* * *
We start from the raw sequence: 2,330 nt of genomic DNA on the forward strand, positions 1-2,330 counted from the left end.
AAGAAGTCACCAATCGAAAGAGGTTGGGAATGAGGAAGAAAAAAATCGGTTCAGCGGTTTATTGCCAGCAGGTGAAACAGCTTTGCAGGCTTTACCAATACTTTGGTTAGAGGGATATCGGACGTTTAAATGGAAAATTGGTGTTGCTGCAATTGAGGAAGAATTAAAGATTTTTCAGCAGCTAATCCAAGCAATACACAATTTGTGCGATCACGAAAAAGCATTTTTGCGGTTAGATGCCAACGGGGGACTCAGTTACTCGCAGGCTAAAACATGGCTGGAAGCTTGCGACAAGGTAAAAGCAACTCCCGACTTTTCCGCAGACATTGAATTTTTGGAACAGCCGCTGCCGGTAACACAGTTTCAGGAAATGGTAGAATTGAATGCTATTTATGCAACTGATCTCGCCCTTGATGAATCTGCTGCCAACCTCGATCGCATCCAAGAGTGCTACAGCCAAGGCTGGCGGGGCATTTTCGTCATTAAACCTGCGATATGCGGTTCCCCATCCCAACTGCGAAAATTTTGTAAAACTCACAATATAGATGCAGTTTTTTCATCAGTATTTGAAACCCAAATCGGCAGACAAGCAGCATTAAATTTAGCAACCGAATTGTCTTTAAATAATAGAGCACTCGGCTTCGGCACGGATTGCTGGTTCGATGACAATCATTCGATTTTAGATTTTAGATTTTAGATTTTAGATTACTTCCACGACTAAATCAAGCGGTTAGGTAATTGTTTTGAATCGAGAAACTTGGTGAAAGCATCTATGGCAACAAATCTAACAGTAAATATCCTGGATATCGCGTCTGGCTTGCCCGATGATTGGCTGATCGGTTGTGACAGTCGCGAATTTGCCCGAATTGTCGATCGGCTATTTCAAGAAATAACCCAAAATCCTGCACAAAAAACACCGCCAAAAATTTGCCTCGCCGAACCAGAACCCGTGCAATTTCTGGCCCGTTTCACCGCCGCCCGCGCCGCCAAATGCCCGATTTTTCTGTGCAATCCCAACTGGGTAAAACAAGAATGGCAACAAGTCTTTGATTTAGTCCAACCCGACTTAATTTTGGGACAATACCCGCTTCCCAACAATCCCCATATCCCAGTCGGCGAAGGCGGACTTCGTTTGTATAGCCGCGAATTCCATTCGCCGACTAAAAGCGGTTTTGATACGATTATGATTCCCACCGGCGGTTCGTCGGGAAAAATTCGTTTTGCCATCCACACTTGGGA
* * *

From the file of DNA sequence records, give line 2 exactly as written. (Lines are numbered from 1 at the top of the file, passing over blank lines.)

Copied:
AAGAAGTCACCAATCGAAAGAGGTTGGGAATGAGGAAGAAAAAAATCGGTTCAGCGGTTTATTGCCAGCAGGTGAAACAGCTTTGCAGGCTTTACCAATACTTTGGTTAGAGGGATATCGGACGTTTAAATGGAAAATTGGTGTTGCTGCAATTGAGGAAGAATTAAAGATTTTTCAGCAGCTAATCCAAGCAATACACAATTTGTGCGATCACGAAAAAGCATTTTTGCGGTTAGATGCCAACGGGGGACTCAGTTACTCGCAGGCTAAAACATGGCTGGAAGCTTGCGACAAGGTAAAAGCAACTCCCGACTTTTCCGCAGACATTGAATTTTTGGAACAGCCGCTGCCGGTAACACAGTTTCAGGAAATGGTAGAATTGAATGCTATTTATGCAACTGATCTCGCCCTTGATGAATCTGCTGCCAACCTCGATCGCATCCAAGAGTGCTACAGCCAAGGCTGGCGGGGCATTTTCGTCATTAAACCTGCGATATGCGGTTCCCCATCCCAACTGCGAAAATTTTGTAAAACTCACAATATAGATGCAGTTTTTTCATCAGTATTTGAAACCCAAATCGGCAGACAAGCAGCATTAAATTTAGCAACCGAATTGTCTTTAAATAATAGAGCACTCGGCTTCGGCACGGATTGCTGGTTCGATGACAATCATTCGATTTTAGATTTTAGATTTTAGATTTTAGATTACTTCCACGACTAAATCAAGCGGTTAGGTAATTGTTTTGAATCGAGAAACTTGGTGAAAGCATCTATGGCAACAAATCTAACAGTAAATATCCTGGATATCGCGTCTGGCTTGCCCGATGATTGGCTGATCGGTTGTGACAGTCGCGAATTTGCCCGAATTGTCGATCGGCTATTTCAAGAAATAACCCAAAATCCTGCACAAAAAACACCGCCAAAAATTTGCCTCGCCGAACCAGAACCCGTGCAATTTCTGGCCCGTTTCACCGCCGCCCGCGCCGCCAAATGCCCGATTTTTCTGTGCAATCCCAACTGGGTAAAACAAGAATGGCAACAAGTCTTTGATTTAGTCCAACCCGACTTAATTTTGGGACAATACCCGCTTCCCAACAATCCCCATATCCCAGTCGGCGAAGGCGGACTTCGTTTGTATAGCCGCGAATTCCATTCGCCGACTAAAAGCGGTTTTGATACGATTATGATTCCCACCGGCGGTTCGTCGGGAAAAATTCGTTTTGCCATCCACACTTGGGA